Surgeon sued for talking on cell phone during an operation

Surgeon sued for talking on cell phone during an operation

A surgeon took a Spanish language proficiency test while performing varicose vein surgery on a 70-year-old woman. The doctor said he had to take the test during the procedure because no other time was available. Since the case was being done under local anesthesia, she could hear what he was saying. She said she speaks Spanish, heard him talking about diabetes and blurred vision, and was fearful for her safety because she thought the doctor was talking about his own medical problems. Nothing is more distracting than a cell phone in the operating room. In a perfect world, we would leave our cell phones in our lockers and sign out to another surgeon to cover us while we are operating. Unfortunately, the world is not perfect. Many times when I was on call, I was the only general surgeon covering two hospitals. I had to have my cell phone in the operating room to field any calls that came in. However, I cannot condone the actions of the surgeon in this case. Taking a language proficiency test while operating is inappropriate. According to a report, he admitted this as did his group’s medical director and risk management administrator. A malpractice suit has been filed alleging the patient suffered emotional distress which is still ongoing. The outcome of the procedure is not an issue. I have several thoughts. If the test was offered at only one time, he should have scheduled the operation for another time. If the patient was fluent in Spanish, she must have realized the surgeon was not talking about his own medical problems. A successful malpractice...
Patient satisfaction surveys are worthless

Patient satisfaction surveys are worthless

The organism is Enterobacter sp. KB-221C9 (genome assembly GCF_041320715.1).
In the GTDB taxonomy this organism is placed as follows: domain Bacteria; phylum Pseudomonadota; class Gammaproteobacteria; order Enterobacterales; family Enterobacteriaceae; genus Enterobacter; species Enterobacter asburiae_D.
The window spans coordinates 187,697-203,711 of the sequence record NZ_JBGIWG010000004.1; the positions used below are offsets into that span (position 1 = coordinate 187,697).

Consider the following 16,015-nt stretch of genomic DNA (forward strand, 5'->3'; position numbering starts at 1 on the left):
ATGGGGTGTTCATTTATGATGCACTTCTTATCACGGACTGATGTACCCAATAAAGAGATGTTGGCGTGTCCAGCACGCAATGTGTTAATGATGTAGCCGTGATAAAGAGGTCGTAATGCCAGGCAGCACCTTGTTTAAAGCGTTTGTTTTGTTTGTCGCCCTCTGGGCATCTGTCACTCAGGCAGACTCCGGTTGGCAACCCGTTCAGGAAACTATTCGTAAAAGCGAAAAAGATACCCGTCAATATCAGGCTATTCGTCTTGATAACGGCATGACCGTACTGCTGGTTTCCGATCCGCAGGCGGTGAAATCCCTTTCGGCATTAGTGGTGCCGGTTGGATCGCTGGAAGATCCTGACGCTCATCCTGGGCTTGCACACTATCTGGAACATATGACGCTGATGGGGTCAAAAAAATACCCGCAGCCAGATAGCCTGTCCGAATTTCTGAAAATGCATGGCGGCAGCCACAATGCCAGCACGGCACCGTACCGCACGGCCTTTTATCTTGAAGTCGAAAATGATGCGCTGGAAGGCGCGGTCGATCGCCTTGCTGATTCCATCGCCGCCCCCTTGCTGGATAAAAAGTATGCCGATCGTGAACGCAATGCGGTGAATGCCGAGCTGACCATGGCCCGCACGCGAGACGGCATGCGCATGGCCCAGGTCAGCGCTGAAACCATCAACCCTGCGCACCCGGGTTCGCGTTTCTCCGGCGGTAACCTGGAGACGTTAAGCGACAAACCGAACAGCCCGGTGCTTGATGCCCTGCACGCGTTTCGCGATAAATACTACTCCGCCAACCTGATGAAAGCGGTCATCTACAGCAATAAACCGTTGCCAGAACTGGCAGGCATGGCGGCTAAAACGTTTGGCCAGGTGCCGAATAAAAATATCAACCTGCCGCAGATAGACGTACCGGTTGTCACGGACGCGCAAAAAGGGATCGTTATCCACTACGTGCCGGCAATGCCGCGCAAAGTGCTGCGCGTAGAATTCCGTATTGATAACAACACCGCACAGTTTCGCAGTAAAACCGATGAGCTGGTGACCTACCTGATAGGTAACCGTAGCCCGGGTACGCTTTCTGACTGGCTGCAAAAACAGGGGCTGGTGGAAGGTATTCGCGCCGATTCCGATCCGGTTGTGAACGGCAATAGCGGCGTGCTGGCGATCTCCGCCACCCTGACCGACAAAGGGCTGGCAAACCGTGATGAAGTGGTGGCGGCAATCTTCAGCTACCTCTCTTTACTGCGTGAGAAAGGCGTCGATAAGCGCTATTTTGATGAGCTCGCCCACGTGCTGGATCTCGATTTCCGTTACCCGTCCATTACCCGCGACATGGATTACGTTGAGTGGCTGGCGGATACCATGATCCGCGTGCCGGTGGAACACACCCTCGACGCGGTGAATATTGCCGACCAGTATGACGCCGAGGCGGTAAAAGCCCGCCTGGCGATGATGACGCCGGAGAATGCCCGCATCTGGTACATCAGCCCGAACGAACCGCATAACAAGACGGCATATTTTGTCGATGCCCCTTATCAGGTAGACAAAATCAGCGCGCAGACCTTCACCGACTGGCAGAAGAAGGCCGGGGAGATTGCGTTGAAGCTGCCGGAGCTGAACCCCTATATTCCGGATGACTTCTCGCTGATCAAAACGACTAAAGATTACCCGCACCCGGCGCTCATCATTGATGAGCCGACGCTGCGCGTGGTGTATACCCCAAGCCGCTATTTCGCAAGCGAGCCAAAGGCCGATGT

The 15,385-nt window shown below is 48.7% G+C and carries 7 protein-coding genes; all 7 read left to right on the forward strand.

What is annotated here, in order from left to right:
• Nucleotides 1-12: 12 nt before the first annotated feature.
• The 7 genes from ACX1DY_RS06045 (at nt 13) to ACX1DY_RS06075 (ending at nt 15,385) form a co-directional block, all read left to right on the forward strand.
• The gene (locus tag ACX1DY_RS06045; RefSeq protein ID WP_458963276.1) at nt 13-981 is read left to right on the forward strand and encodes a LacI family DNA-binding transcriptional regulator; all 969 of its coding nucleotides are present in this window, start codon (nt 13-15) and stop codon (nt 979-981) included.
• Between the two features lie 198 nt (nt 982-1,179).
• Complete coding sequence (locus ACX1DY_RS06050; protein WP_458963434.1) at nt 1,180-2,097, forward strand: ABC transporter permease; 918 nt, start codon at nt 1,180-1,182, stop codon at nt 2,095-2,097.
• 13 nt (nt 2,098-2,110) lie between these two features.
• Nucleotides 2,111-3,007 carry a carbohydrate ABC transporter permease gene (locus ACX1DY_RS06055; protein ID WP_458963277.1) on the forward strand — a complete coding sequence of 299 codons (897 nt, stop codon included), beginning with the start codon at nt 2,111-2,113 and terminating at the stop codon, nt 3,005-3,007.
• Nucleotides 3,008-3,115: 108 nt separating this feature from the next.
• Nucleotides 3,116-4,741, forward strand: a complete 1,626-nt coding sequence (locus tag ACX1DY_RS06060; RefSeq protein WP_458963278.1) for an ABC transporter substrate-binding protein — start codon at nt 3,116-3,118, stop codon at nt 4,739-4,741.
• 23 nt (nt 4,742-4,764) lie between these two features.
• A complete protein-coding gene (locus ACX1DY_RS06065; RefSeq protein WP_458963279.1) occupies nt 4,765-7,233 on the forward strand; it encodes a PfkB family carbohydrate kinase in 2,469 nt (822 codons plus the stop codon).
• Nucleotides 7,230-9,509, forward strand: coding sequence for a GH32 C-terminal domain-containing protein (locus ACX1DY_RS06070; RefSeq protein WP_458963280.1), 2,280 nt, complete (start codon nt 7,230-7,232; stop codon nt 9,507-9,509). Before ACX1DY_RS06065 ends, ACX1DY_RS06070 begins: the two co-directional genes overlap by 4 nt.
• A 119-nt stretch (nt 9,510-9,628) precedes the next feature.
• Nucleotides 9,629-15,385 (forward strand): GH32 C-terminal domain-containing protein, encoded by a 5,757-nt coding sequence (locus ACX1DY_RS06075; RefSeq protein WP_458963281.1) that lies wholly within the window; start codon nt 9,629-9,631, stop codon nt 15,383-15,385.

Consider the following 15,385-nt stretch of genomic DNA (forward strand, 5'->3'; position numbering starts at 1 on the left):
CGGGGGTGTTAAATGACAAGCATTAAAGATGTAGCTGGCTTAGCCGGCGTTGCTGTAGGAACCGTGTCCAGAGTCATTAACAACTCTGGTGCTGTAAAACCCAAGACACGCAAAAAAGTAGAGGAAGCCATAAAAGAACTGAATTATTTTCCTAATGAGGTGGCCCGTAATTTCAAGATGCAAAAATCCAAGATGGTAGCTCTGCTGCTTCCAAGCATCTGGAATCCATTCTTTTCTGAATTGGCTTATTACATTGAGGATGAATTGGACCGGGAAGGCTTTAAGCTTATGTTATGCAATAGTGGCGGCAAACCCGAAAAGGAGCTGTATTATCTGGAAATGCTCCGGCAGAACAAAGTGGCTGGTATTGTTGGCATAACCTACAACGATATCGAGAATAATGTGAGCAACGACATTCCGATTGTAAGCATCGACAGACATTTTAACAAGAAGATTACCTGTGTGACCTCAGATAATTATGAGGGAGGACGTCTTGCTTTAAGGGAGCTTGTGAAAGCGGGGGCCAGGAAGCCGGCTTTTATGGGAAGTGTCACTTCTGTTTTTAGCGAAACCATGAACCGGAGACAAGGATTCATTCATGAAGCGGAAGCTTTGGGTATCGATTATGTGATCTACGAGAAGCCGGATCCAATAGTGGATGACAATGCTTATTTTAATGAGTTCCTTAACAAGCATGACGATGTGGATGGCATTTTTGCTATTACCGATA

For several years, Medicare has tied hospital reimbursement to its definition of quality of care. Poorly performing hospitals can be penalized as much as 2% of their Medicare payments. As part of Medicare’s assessment of quality, surveys are used to measure patient experience and satisfaction. One of the components of the Medicare survey is pain management, which Medicare describes as follows: I’m not sure who, if anyone, does Medicare’s copy editing, but that’s the way it looks in a screen grab from the website. The emphasis on “always” controlling pain, which many patients equate with “no pain,” is one reason we have an opioid epidemic. How valid is patient satisfaction as a measure of quality? Some conflicting research has been done, but a recent paper from JAMA Internal Medicine implies the answer is “probably not valid.” Researchers from the Department of Family and Community Medicine at the University of California, Davis surveyed 1141 patients immediately after they made 1319 visits to 56 different family doctors; 897 visits involved one or more patient requests with 1441 (85%) fulfilled. The authors did not comment on that percentage, but acquiescing to 85% of patient requests seems quite high. From 10% to 18% of patient requests for pain medication, referrals, laboratory tests, and new medications other than antibiotics or pain medication were refused and resulted in statistically significant decreases in patient satisfaction of 9 to 20 percentiles after the results were adjusted for numerous patient characteristics known to affect patient satisfaction such as age, sex, race/ethnicity, education, marital status, body mass index, overall self-rated health, mental health status, personality factors, life satisfaction, worry...